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Selectmen offer Town Manager Mark Stankiewicz dignified departure
Posted On: Apr 25, 2012

Selectmen offer Town Manager Mark Stankiewicz dignified departure

Town Manager Mark Stankiewicz was expected to accept an offer from the Board of Selectmen Tuesday night and resign his position effective immediately.
By Frank Mand
At the end of a lengthy meeting Tuesday night, the Board of Selectmen quietly filed back into the Mayflower Meeting Room at Town Hall, following a mid-meeting executive session, and announced the resignation of Town Manager Mark Stankiewicz for "personal reasons," effective at the end of the month. Stankiewicz thanked the board for his experience, and said he had formed many lasting friendships.

The public agenda for Tuesday night’s meeting included the closed-door session, the legal notice for which stated that “discipline or dismissal” were potential outcomes.

Stankiewicz and the public had been anticipating some action on the town manager's status since late last week, when the agenda was released, as required by the state's Open Meeting Law.

But the actual nature of that action remained unsure until the board reconvened in public session late Tuesday evening.

Stankiewicz held the option to reject the board’s private session decision and demand his legal right to a public hearing, which may have convinced the parties involved to find a nutually agreeable solution.

Late word from Town Hall Tuesday morning – confirmed by Stankiewicz – was that there was an agreement in principle that would allow him to leave Plymouth’s employ with his dignity and reputation intact, and most of the money owed him under his contract.

The details of the agreement were not available prior to Tuesday's meeting, but it appeared likely that Stankiewicz would receive the majority of the money owed through the end of his contract (Dec. 28), and several months’ severance pay. The total should exceed $100,000.

But, If that agreement held, it was also expected the executive session would not take place.

Instead, the board was expected to take the issue out of order and publicly announce the agreement early in the evening. Stankiewicz would make a statement thanking the people of Plymouth, and then go home to begin looking for his next position – without further comment. It was, apparently, part of the agreement that neither side disparage the other.

But that may not keep other people from criticizing the path that led to this point, including Selectman John Mahoney.

Asked earlier in the week if Tuesday night’s meeting would end with the town looking for a new town manager, Mahoney was blunt.

 “I certainly hope not,” Mahoney said Monday. “I have been and remain a staunch supporter of the town manager.”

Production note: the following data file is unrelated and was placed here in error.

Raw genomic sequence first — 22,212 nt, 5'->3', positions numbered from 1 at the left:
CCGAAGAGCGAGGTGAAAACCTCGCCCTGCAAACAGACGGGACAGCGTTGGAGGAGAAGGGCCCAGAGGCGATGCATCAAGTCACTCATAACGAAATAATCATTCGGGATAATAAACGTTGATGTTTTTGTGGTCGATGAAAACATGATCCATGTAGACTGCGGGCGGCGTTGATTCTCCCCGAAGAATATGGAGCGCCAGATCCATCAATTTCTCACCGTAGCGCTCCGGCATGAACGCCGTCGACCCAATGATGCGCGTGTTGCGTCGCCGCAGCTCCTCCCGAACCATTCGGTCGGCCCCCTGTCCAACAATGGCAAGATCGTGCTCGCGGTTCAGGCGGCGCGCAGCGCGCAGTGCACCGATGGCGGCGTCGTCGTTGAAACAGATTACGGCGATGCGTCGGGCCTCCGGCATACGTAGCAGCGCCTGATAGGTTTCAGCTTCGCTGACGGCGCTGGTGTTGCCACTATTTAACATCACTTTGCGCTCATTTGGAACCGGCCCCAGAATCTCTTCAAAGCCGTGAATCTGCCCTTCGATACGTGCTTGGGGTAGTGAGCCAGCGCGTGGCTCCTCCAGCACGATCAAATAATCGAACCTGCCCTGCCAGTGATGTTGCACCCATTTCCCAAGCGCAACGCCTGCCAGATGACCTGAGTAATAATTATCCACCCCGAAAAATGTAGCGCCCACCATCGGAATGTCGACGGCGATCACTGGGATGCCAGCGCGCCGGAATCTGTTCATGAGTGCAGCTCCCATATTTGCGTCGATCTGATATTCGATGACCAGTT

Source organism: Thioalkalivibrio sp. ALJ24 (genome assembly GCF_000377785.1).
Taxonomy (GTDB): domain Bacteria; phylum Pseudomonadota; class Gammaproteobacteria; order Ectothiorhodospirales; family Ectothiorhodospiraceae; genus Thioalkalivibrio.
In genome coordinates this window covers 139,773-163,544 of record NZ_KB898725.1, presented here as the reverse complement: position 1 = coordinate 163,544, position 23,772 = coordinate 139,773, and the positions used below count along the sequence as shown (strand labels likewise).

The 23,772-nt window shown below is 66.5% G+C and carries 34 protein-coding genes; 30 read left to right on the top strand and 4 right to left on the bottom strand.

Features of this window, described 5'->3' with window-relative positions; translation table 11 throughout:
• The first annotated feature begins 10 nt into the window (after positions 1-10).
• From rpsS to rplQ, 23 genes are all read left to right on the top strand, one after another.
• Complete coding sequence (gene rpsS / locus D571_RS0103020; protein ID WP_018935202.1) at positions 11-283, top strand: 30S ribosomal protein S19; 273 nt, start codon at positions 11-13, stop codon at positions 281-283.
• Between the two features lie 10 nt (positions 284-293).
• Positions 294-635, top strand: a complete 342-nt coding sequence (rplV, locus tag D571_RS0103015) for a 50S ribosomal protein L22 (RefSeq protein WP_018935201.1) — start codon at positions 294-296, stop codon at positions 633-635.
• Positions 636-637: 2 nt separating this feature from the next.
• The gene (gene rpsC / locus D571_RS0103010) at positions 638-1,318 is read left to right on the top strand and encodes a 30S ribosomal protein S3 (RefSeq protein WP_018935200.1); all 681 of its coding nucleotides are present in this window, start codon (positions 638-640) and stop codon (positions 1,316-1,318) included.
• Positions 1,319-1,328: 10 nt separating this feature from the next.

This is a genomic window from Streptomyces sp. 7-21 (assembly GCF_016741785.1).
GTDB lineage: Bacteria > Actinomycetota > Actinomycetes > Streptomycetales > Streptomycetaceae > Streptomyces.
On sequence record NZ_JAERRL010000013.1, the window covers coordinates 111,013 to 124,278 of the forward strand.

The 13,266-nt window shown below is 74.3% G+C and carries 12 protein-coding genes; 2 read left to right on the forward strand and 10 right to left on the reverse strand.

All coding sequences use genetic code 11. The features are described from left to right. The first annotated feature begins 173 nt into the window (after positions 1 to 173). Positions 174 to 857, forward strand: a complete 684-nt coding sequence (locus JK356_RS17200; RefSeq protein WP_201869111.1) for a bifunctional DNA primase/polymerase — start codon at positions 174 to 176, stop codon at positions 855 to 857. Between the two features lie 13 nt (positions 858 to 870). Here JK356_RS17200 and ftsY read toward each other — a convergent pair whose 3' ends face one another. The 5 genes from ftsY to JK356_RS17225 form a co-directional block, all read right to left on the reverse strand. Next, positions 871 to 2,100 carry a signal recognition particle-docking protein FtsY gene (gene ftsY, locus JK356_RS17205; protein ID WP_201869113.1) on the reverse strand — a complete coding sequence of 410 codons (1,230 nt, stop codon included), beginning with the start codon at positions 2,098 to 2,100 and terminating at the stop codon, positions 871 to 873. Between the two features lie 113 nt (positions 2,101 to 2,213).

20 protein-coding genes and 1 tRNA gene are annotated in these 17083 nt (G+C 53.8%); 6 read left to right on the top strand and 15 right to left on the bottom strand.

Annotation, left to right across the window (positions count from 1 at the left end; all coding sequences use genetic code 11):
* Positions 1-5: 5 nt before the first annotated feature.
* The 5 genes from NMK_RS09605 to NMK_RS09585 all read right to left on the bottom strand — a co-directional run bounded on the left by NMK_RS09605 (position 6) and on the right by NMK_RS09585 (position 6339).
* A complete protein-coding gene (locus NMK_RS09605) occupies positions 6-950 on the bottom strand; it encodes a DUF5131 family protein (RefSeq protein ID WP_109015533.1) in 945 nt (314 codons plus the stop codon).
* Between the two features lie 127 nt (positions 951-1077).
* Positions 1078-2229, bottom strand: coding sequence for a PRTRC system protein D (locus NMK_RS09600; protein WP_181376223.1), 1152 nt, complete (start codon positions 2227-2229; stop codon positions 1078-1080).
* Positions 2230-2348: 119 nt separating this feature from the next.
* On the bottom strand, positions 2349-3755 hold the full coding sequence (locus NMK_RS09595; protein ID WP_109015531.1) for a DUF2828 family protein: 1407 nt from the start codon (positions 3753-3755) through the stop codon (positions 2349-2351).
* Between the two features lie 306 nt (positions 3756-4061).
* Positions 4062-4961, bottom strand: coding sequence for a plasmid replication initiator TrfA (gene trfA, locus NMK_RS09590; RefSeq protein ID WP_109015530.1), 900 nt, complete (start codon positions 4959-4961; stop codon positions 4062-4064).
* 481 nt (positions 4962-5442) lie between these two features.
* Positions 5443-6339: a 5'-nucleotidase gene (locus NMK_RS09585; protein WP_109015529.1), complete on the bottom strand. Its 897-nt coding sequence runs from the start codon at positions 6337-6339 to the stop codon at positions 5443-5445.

According to Mahoney, there is no objective reason to fire Stankiewicz.

“This town manager has brought back-to-back, fiscally conservative budgets to the Advisory and Finance Committee, and to Town Meeting floor,” Mahoney noted.

The explanation for Stankiewicz’s dismissal, the selectman said, is that the other board members are looking for a scapegoat.

“The situation,” Mahoney continued, “is that current, and past, members of the Board of Selectmen don’t understand what their role is in this form of government. Some think they’re omnipotent. Others are just angry at what happened at Town Meeting, but they know they can’t fire Town Meeting representatives, and they can’t fire department heads so, instead, they are lashing out at the town manager.”

“It’s personal, short-sighted, and incompetent,” he summarized. “There is just no objective reason for this individual not to complete his contract.”

Is this more a question of personal fit than a problem with performance?

Stankiewicz’s tenure as town manager began with the famous “pregnant pause.”

The night that Stankiewicz was hired the deciding vote – a super majority of four votes is needed to hire or fire the town manager – was cast by former Selectman Chairman Dicky Quintal.

But that night Quintal did everything but hold his nose when he cast that vote. After three members of the board had voted to hire him, it came down to Quintal. And he waited. And he waited. And he waited.

He waited several minutes before finally adding the fourth vote for hiring Stankiewicz.

Then, sources say, it was Quintal who wanted the board to fire the town manager last year.

A little more than a year ago the selectmen held an executive session in the second floor Plantation Room at Town Hall to consider dismissal for what sources say was largely “an attitude problem.”

After that, the board refused to give Stankiewicz a new contract but agreed, in a handshake deal, to allow him to pursue other positions during the last year of his existing contract. Stankiewicz was recently a finalist for the town manager’s job in Burlington.

But following the recent Town Meeting, when almost every one of the selectmen’s initiatives were turned down by representatives, Stankiewicz was on the block again.

While confirming the main points of this story prior to the meeting, Stankiewicz also acknowledged that until an agreement was signed there was still the potential that things could change.

But, with Stankiewicz' days in town now officially numbered, who will replace him?

Will it be long-time Assistant Town Manager Melissa Arrighi, as has been rumored, or will the town conduct yet another wide-ranging search for yet another new town manager?


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